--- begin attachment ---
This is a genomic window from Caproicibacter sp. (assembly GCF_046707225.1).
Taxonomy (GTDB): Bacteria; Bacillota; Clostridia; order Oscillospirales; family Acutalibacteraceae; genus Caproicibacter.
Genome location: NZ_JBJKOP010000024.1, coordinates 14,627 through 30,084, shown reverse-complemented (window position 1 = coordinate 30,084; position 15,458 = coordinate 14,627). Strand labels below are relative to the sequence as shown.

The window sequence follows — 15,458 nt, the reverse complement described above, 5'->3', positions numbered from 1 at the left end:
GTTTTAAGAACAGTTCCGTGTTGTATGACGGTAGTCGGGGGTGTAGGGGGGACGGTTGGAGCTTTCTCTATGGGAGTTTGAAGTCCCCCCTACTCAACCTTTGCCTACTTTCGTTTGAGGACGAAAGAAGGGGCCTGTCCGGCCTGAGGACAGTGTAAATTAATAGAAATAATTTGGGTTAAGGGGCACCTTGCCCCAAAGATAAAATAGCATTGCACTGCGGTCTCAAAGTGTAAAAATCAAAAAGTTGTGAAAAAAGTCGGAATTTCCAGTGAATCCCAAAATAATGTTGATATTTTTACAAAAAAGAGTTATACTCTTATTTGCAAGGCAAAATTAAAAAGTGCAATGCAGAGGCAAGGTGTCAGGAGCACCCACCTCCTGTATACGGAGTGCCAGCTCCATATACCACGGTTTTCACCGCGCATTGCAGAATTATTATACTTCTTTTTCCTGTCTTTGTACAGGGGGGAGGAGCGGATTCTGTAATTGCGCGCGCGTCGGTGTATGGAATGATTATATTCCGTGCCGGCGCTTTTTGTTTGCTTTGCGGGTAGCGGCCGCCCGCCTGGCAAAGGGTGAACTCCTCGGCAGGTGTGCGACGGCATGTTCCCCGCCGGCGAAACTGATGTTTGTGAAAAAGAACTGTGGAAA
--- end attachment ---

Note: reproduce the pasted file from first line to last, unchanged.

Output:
This is a genomic window from Caproicibacter sp. (assembly GCF_046707225.1).
Taxonomy (GTDB): Bacteria; Bacillota; Clostridia; order Oscillospirales; family Acutalibacteraceae; genus Caproicibacter.
Genome location: NZ_JBJKOP010000024.1, coordinates 14,627 through 30,084, shown reverse-complemented (window position 1 = coordinate 30,084; position 15,458 = coordinate 14,627). Strand labels below are relative to the sequence as shown.

The window sequence follows — 15,458 nt, the reverse complement described above, 5'->3', positions numbered from 1 at the left end:
GTTTTAAGAACAGTTCCGTGTTGTATGACGGTAGTCGGGGGTGTAGGGGGGACGGTTGGAGCTTTCTCTATGGGAGTTTGAAGTCCCCCCTACTCAACCTTTGCCTACTTTCGTTTGAGGACGAAAGAAGGGGCCTGTCCGGCCTGAGGACAGTGTAAATTAATAGAAATAATTTGGGTTAAGGGGCACCTTGCCCCAAAGATAAAATAGCATTGCACTGCGGTCTCAAAGTGTAAAAATCAAAAAGTTGTGAAAAAAGTCGGAATTTCCAGTGAATCCCAAAATAATGTTGATATTTTTACAAAAAAGAGTTATACTCTTATTTGCAAGGCAAAATTAAAAAGTGCAATGCAGAGGCAAGGTGTCAGGAGCACCCACCTCCTGTATACGGAGTGCCAGCTCCATATACCACGGTTTTCACCGCGCATTGCAGAATTATTATACTTCTTTTTCCTGTCTTTGTACAGGGGGGAGGAGCGGATTCTGTAATTGCGCGCGCGTCGGTGTATGGAATGATTATATTCCGTGCCGGCGCTTTTTGTTTGCTTTGCGGGTAGCGGCCGCCCGCCTGGCAAAGGGTGAACTCCTCGGCAGGTGTGCGACGGCATGTTCCCCGCCGGCGAAACTGATGTTTGTGAAAAAGAACTGTGGAAA